By Andrew Donlan and John Alfes
South Tryon Street buzzed on a summery, mid-February afternoon in Charlotte, as basketball fans from around the country swarmed a Sprinter van enveloped in vibrant magazine covers at the epicenter of the basketball universe — NBA All-Star weekend.
The van was placed strategically near Charlotte’s Mint Museum, which was paying homage to Nike’s Jordan brand in an atrium exhibit of larger-than-life graphics. The basketball staple has prevailed sans uncertainty for more than three decades. Outside, another basketball brand — the iconic SLAM Magazine — put new methods of doing business to the test, led by ambitious workers determined to propel the publication forward in its third decade, too.
SLAM, now at a 25-year milestone, engaged with the crowds in an unprecedented fashion, coasting around the bustling city of Charlotte while featuring an eye-catching display. The media outlet sold exclusive merchandise from Mitchell & Ness, distributed regular editions of its print magazine, held a dunk contest at the Puma Palace, met up with Charlotte Hornets’ guard Kemba Walker and pumped out a steady stream of digital content over its social media platforms.
Bringing awareness to the SLAM brand made the 2019 NBA All-Star festivities a roaring success in the eyes of associate editor Alex Squadron and marketing and sales associate Joshua Frohlinger.
“The van was a lot more effective and successful as a driving advertisement and billboard for SLAM,” Frohlinger said. “We did do very well in terms of merch sales, but at the end of the day, just being on the streets, everyone is seeing the van, knowing that SLAM’s presence in Charlotte was known, was very successful for us.”
By having a Sprinter van for the first time and beginning to sell apparel in just the last year, SLAM is finding different ways to connect with its audience.
“While we did sell a good amount of merch, it was more for that brand awareness,” Squadron said. “We’re driving around in this Sprinter decked out in covers, everyone’s seeing the SLAM name. I think more than anything, even if the sales weren’t jarring, the interest was clear and people were excited about the stuff we were making.”
SLAM was exclusively a magazine publication in 1994, morphing together basketball and hip-hop culture on a month-to-month basis. Since then, though, the company has cut its magazine production in half and put more of an emphasis on its social and digital material, while also creating self-branded apparel and partnering with Mitchell & Ness.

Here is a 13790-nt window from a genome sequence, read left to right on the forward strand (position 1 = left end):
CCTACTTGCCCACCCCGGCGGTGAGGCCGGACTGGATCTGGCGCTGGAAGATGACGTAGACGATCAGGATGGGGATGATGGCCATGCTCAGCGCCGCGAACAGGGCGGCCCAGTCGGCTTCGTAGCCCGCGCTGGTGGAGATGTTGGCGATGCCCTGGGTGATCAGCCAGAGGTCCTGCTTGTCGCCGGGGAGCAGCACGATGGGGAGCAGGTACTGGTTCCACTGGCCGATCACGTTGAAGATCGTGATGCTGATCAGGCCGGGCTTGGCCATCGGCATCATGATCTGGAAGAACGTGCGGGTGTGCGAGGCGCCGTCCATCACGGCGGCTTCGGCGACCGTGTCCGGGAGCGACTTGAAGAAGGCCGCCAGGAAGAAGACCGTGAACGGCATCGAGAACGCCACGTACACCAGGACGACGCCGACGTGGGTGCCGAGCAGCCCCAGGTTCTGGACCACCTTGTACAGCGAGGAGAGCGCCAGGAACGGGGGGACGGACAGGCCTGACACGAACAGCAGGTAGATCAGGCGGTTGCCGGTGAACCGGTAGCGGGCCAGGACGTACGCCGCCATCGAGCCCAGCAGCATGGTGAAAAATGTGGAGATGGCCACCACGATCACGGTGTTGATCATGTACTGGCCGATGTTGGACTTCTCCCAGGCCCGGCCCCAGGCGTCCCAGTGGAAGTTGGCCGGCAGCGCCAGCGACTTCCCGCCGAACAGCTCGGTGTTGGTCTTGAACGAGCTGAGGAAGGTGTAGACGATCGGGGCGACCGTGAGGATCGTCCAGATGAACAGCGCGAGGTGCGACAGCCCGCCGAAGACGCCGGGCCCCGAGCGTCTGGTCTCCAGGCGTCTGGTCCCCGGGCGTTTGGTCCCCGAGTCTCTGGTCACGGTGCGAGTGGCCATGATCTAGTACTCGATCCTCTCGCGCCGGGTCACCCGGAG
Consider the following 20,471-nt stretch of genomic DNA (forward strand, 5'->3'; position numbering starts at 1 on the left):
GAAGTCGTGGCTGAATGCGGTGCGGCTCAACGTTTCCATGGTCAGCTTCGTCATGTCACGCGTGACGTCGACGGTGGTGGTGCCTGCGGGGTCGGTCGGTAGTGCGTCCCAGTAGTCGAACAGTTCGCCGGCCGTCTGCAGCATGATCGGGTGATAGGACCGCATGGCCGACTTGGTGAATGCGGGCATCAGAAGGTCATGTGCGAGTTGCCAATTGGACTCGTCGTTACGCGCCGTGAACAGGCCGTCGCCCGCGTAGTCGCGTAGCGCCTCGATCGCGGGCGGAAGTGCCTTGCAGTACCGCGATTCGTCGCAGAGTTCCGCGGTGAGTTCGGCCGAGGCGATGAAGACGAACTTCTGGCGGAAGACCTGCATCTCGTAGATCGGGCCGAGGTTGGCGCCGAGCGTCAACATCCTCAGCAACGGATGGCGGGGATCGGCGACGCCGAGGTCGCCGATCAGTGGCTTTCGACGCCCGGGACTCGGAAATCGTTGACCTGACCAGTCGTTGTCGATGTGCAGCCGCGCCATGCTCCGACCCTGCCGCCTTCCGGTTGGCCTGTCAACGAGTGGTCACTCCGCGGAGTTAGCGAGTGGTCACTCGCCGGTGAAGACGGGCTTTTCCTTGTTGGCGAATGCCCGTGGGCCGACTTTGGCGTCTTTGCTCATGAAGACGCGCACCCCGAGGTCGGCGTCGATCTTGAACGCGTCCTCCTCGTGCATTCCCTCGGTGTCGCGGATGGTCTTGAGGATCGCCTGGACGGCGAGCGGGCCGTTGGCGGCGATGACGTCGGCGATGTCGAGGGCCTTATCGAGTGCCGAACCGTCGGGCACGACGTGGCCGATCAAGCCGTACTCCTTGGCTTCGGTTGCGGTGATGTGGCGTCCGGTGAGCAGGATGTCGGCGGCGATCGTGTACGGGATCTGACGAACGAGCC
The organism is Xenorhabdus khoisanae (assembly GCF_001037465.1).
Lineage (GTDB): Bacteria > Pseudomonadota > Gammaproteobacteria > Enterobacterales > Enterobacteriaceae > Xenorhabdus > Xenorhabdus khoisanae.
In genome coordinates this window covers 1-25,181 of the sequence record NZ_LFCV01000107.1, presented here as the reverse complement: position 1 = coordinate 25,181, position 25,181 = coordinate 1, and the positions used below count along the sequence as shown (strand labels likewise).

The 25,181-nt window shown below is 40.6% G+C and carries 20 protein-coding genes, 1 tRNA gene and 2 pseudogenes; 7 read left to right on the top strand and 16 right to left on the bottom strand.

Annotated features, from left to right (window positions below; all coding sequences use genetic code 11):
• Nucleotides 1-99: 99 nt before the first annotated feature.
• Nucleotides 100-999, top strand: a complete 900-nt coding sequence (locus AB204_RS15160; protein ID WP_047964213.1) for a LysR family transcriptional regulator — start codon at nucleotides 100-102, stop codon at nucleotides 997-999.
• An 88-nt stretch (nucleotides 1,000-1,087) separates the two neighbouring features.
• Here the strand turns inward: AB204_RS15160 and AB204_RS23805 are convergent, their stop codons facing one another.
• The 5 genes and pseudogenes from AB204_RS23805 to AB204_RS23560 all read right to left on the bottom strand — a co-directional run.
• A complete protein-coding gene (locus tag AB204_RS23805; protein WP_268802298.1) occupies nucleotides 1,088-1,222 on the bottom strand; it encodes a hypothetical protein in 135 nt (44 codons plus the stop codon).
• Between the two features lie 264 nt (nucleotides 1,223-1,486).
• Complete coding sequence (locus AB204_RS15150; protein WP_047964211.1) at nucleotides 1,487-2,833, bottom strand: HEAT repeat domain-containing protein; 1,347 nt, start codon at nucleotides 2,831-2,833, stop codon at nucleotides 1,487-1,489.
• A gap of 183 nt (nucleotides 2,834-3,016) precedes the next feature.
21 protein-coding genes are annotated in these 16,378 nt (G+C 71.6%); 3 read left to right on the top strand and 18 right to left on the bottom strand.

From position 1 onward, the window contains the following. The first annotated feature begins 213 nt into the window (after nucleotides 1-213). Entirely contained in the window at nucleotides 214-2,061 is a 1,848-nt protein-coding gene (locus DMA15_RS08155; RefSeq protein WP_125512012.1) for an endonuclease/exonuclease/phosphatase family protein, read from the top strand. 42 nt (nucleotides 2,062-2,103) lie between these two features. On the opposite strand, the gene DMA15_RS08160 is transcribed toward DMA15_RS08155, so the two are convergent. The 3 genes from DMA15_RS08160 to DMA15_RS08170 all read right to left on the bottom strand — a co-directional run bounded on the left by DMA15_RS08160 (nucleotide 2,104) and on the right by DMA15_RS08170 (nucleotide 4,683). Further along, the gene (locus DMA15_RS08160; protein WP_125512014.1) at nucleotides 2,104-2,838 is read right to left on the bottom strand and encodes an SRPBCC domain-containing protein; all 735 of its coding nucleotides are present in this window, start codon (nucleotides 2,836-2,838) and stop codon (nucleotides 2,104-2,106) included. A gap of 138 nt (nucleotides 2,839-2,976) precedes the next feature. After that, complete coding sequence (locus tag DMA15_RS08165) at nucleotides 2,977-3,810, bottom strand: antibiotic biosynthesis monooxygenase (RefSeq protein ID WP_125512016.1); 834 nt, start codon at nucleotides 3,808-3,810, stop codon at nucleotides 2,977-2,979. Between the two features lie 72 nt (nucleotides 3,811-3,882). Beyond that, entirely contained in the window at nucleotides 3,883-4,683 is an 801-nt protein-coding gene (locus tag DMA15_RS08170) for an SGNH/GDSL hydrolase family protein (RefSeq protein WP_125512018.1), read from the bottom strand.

“The people are excited about our cover tees, it brings back nostalgia,” Frohlinger said of SLAM’s t-shirts that feature famous magazine covers from years past. “Our normal cover tees with Shaquille O’Neal on it or Vince Carter or Tim Duncan—people went crazy for those.”
All-Star weekend gave SLAM the opportunity to sell merchandise, shoot videos of its fans and record interviews with fan-favorite players such as Walker and Los Angeles Lakers forward Kyle Kuzma.
Even in an era where print magazines yield less influence, SLAM’s cultural perspective on the game of basketball and the weight their cover art once held gives them an advantage in the business of player access.
“The players f–k with us,” Frohlinger said. “We have that edge where it’s kind of hip. We touch every part of basketball, not just what’s on the court, but fashion, hip-hop, what the players are rocking, what’s on the feet, just all of that is the SLAM advantage. And our voice, and the way we tell that story, but then also we have access to all the players that like working with SLAM.”
The lifestyle aspect of SLAM leads to partnerships with other brands that find value in what the magazine is selling, such as Mitchell & Ness and Puma. On Saturday, it hosted a dunk contest through a partnership with the popular shoe brand.
“Puma had a three-story converted club called the Puma Palace, so we just had the dunk contest there,” Frohlinger said of the event that had lowered, 8.5-feet hoops. “That space was perfect. [Toronto Raptors guard] Danny Green was a judge, the place was packed. Kids performed really well. It was a great event.”
With the print run of magazines on the decline, SLAM Magazine is transitioning to SLAM Media. Among its new goals are to continue merchandise sales, gain more of a following on social media and partner with other brands at events.
In accomplishing such feats, SLAM hopes to pass up its biggest competitors — Bleacher Report and ESPN.
“The magazine is obviously what gave us our backbone, and what’s given us this historic brand,” Frohlinger said. “But now I think the real focus is becoming a media company to compete with these giants.”
SLAM is based in New York City, where the staff of 20 to 25 full-time employees work. Although the print magazine has shifted from monthly to bimonthly, the contents still hold a lasting value for the company’s legacy.
“We understand our magazine still has weight, which is one of the great things regardless of where the issue goes,” Squadron said. “There’s still value in [publishing the magazine], but we’ve had to move more towards digital, more towards social media, while still keeping the print going.”
Photo at top: SLAM recently began selling merchandise, using a rented Sprinter van on All-Star weekend to spread the word. (Andrew Donlan/MEDILL)